would be looking to hire a deputy city manager and housing specialist in the coming months.
Overall, both men said they are proud of what the City of Emporia has accomplished in the past year and hopeful about what it can accomplish in the new year.
“We had probably one of our most productive years last year in 2022 and what we’ve seen, what we see and what people have talked to us about in the early stages, it looks like 2023 will be as large or larger than last year,” Giefer said. “A lot of things are happening in Emporia, Kansas right now and we’re going to continue supporting that.”
“I don’t think that people realize the wide array of opportunities that are available here. There really are great opportunities for everyone.”
JEANINE MCKENNA, Emporia Area Chamber of Commerce president and CEO
MAIN STREET PROVIDES RESOURCES FOR BUSINESS GROWTHBy riChArd BurkArd firstname.lastname@example.org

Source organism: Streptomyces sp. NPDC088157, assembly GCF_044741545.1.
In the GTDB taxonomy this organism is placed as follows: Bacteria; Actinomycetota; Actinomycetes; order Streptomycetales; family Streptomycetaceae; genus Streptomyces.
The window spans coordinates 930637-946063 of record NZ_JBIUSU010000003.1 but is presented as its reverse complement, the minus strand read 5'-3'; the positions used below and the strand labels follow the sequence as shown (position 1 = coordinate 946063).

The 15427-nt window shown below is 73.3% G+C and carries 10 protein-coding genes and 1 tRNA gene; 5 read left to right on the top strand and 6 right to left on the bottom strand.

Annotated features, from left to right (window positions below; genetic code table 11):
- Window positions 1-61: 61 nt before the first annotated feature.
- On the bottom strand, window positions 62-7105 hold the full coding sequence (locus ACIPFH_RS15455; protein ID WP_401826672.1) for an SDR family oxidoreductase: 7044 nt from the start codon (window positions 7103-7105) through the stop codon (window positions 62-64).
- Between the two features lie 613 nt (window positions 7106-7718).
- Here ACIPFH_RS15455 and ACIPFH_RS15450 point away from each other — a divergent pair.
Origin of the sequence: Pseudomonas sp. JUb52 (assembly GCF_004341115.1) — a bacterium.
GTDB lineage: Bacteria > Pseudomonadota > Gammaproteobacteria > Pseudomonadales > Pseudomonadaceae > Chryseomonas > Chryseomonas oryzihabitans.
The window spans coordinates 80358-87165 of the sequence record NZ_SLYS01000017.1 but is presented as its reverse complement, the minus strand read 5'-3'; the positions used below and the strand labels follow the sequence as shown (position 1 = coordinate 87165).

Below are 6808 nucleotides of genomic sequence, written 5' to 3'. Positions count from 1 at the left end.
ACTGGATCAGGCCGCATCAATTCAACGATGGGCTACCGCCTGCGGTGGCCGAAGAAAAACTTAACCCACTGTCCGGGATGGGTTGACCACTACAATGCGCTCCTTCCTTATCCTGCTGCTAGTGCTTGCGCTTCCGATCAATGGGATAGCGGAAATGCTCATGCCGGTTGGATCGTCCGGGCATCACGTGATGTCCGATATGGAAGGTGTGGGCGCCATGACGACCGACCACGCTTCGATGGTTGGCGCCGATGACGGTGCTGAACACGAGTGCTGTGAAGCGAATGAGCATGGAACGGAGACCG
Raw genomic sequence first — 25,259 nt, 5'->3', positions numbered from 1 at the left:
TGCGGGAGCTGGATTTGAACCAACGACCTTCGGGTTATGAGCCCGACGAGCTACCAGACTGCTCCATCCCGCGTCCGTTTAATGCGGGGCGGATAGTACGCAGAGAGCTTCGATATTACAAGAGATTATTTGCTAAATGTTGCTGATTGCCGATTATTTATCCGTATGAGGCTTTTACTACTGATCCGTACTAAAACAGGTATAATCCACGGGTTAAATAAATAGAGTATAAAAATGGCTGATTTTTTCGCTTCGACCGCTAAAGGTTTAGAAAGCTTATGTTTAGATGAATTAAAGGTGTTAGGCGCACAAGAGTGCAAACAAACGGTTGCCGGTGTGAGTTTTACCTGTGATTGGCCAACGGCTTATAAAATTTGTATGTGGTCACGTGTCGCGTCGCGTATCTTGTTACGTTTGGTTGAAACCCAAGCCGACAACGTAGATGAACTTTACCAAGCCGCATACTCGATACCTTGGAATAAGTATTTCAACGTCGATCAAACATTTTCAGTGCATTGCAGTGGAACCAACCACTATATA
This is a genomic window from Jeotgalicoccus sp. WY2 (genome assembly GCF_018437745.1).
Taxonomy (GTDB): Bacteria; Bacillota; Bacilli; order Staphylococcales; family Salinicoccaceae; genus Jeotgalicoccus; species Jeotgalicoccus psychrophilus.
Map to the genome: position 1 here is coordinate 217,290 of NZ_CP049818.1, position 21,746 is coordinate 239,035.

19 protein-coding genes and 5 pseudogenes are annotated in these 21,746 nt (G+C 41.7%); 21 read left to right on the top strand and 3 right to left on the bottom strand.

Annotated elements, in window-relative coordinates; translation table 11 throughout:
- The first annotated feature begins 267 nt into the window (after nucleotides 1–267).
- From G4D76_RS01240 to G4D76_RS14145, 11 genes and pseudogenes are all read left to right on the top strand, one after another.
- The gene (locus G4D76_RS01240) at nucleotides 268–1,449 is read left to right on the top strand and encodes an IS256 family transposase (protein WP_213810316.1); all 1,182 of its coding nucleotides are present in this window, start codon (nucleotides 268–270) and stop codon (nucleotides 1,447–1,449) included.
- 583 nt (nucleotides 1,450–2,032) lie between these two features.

Emporia Main Street businesses are shifting out of coronavirus recovery mode.
“We’re getting back to where we were in 2019,” Executive Director Casey Woods said Wednesday. “Our big push in 2023 will be resource oriented.”
That means providing money and expertise to help the members grow and expand their businesses.
“That expertise is based off real data. It’s not just our opinions,” Woods said. “We’re not trying to throw out marketing fads. We’re trying to offer real help.”
One way Main Street is promoting expertise is through the Fabrication Lab, which opened last April for members at 727 Commercial Street. Woods spent time this month giving tours of it to interested people.
“We’re already seeing a lot more traffic than we would have expected,” Woods said. “We’re helping entrepreneurs and existing businesses create new products to drive traffic and diversify their sales.”
Woods said the “Fab Lab” can help businesses develop new sidelines that brings more income to the Emporia area. It includes 3D printers and scanners, large format printers, a CO2 laser engraver and electronics testing equipment.
“We have people coming in every day that have products in mind,” he said.
In 2022, it was used to create everything from the PDGA World Championship trophies to chocolate molds.